Balance is establsihed on the outside ski, increased angles of the skis is facilitated by inisde leg flexing and foot pull back.

 The focus should be on the inside foot, and the inisde leg bending. The outside leg followes the tipping of the inisde foot and ski.

The topics that are not covered in this post are still extensive and they are just as important as the retraction and tipping movements that are described. The actions with the upper body for counter acting and pole management are all there. As a teaser notice that the inisde pole never lags behind the boots.  Upper body and pole manaement is a topic for another post and article.

Wednesday, February 28, 2018

Counter acting and counter balance can be practiced with flexing.

The exercise is on youtube. This is one clip that shows how the poles can tell you if you are counterbalanced "poles are level, and counteracting poles are diagonal relative to the skis.

Shiny side down!

Maybe I should have said, "shiny side down", rather than "black side uphill", for people to undertand early tipping.

Friday, February 16, 2018

Classic slightly over cuffed and over canted alignment!

Notice the space between the knees and the right knee outside the forceline.

Very good effort to increase angles and tipping, however, no leg tipping occurred.  The hip dropped in further and CB increased. All of this is excellent management, however not the ideal result was achieved.
 In the frame above the right boot is further outside than the shin, this is classic cuff too strong against the lag. The boot sole could probably use 1/2 to 1 degree of inward tipping.

In the frame above notice the lifting of the outside hand, compare that to my right hand and arm.

 My transition shows upside down angles in the  High C. Our skis are pointed at in the same direction, however, the ski and body angles are not similar.

Compare the outside leg flex, knee bend, and fore/aft position, I am achieving my more forward balance because of the early upside down angles I created in transition.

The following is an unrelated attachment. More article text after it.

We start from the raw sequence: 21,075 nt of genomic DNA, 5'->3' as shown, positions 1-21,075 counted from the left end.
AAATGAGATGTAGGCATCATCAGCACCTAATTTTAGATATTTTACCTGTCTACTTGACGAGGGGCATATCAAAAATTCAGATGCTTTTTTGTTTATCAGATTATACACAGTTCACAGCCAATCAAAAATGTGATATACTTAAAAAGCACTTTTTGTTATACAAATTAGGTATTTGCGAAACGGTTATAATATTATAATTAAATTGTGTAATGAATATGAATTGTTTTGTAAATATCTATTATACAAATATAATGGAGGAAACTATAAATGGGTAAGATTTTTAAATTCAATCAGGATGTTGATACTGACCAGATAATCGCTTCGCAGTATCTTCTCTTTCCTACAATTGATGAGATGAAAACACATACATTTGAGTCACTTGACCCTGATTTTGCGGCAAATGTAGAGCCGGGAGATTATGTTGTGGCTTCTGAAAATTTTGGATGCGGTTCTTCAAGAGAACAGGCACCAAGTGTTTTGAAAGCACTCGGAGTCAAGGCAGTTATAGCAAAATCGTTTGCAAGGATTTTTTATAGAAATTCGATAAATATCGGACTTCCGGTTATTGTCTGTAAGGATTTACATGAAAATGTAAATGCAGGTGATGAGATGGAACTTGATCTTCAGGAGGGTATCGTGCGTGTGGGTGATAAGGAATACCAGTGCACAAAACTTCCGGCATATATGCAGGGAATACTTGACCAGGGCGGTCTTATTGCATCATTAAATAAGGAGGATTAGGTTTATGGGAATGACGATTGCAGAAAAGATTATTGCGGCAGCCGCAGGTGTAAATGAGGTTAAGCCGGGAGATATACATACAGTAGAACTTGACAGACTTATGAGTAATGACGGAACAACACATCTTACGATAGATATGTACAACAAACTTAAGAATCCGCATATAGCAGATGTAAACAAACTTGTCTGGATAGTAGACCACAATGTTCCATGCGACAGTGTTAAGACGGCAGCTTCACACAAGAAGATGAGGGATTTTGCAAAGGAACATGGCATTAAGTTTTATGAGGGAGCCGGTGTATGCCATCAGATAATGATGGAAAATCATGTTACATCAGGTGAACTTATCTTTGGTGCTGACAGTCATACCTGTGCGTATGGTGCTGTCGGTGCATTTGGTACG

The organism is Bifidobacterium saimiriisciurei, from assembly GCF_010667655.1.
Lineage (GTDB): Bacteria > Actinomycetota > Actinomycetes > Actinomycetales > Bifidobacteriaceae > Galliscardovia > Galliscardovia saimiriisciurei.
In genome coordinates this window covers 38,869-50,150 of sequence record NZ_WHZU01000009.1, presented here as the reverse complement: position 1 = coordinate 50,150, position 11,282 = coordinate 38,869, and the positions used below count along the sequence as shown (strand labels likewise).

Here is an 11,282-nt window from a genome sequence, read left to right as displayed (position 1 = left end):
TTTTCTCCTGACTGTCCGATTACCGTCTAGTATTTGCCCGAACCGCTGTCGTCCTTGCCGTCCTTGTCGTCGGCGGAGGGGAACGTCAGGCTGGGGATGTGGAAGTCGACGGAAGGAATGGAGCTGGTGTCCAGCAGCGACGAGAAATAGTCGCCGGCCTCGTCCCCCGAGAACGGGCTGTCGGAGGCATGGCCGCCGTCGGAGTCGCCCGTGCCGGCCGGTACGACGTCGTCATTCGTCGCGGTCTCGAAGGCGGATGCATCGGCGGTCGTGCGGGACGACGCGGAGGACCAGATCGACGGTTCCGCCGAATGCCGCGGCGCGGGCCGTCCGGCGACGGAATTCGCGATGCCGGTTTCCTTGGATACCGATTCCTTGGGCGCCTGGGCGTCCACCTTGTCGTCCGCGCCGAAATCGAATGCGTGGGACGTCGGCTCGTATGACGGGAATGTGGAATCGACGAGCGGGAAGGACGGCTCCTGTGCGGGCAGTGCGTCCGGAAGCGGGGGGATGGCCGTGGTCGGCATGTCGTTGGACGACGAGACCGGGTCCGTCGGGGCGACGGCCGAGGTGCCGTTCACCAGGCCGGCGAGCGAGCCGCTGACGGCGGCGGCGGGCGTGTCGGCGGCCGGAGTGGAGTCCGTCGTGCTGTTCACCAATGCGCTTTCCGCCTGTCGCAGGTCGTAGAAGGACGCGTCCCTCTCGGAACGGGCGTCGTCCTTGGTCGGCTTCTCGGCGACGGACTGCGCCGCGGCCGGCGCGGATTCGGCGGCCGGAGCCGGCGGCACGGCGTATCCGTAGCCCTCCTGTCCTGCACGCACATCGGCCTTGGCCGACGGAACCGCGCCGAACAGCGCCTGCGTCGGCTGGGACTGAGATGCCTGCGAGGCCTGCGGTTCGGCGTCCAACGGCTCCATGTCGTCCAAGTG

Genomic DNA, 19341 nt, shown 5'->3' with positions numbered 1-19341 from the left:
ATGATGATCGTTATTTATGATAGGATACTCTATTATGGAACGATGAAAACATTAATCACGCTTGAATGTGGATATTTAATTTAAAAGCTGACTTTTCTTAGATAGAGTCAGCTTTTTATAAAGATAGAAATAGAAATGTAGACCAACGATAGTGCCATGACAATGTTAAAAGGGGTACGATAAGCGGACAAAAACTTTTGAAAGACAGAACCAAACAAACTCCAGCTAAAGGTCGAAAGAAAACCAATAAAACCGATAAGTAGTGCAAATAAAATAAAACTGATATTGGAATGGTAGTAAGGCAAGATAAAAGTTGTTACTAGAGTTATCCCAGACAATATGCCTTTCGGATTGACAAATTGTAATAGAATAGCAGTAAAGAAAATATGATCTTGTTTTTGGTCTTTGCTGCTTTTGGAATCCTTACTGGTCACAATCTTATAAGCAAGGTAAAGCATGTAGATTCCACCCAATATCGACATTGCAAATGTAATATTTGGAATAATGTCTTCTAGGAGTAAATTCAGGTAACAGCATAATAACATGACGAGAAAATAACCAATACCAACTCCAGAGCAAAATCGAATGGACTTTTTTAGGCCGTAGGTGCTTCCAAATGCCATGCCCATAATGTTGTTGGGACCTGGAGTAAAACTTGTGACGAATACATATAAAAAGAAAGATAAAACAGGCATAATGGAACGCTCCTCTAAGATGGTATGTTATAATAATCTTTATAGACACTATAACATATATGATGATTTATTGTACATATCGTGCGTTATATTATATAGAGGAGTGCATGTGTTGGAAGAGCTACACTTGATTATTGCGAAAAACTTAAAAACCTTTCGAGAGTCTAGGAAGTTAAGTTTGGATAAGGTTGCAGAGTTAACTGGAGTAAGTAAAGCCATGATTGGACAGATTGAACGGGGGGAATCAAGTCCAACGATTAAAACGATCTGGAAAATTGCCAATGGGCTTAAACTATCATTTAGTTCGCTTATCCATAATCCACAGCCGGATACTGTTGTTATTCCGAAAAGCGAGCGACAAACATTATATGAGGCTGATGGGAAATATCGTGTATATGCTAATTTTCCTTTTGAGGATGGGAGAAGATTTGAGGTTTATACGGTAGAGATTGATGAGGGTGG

Compare the extension movement from the first photo to the lower one.
You can really see it if you focus on the arm and pole lift you create in this phase. This is where the ski tails do go uphill and stay flat. The extension, although not huge interrupts and delays the new angles from developing. PMTS golden rule, "You can't tip your skis if you are extending"!

The last two photos I included to demonstrate the inside leg flexing and tipping needed to create bigger angles. The outside ski, foot, and ankle are also creating matching tipping movements to the inside ski.

A post that will help regular skiers relate to World Cup movements!

I often point out in my analysis of world cup skiers that some hold their hip counteracting, to release, better than others. Marcel Hirscher for example and Stefano Gross are two of the best at this.

The skier below is about to transition, however, there is no release of the stance foot or ski yet. The transfer of balance should be toward the LTE of the uphill ski in this photo. The reason this is difficult for this skier is that the hips have squared up and therefore there can not be a balance transfer to the uphill ski's LTE (little toe edge). You can't hold your balance well on the LTE if you have squared up the hips and are in a rotating hip phase near the end of the turn.